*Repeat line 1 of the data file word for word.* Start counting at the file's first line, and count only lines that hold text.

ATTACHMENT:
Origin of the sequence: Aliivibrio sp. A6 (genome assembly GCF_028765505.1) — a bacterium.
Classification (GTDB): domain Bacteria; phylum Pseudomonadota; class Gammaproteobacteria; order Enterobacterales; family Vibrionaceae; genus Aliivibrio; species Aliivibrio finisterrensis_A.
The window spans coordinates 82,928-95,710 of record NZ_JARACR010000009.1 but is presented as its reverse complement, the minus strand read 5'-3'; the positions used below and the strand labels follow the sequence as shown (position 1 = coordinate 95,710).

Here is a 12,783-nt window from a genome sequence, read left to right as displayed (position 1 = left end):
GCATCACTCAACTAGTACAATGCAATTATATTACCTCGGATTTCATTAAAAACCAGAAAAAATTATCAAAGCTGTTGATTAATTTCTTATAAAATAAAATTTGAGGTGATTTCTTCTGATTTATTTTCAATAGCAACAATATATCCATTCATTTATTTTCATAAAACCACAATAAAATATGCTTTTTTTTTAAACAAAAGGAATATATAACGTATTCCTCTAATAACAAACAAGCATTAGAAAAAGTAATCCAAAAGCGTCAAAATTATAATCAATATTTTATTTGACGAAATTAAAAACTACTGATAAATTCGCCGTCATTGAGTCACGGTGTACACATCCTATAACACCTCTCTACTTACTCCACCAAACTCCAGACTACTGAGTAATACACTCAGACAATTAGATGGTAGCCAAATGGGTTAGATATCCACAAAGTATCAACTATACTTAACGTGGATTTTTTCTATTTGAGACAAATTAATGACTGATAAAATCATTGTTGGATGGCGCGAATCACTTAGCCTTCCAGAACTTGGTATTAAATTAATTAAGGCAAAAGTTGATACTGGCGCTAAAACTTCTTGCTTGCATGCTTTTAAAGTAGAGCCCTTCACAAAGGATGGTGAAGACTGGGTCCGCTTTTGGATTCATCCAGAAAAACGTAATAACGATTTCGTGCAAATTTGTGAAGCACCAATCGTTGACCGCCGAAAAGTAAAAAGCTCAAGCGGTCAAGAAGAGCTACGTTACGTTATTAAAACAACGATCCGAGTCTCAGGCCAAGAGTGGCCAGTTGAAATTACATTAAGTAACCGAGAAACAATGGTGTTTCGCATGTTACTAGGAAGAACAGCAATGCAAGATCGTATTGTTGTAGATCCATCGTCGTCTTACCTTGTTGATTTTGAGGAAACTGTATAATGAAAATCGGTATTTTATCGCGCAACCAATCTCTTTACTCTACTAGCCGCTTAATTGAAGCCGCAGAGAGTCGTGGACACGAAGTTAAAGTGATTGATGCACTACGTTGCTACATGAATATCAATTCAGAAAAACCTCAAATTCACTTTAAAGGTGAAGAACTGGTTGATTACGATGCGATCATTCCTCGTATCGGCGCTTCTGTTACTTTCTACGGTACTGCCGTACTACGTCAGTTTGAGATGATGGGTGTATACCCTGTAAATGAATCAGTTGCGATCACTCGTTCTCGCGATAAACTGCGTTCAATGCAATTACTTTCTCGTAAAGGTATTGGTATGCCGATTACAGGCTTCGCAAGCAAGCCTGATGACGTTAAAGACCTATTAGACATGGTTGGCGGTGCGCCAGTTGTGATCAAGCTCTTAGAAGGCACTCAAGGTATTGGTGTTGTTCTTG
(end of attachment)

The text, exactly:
Origin of the sequence: Aliivibrio sp. A6 (genome assembly GCF_028765505.1) — a bacterium.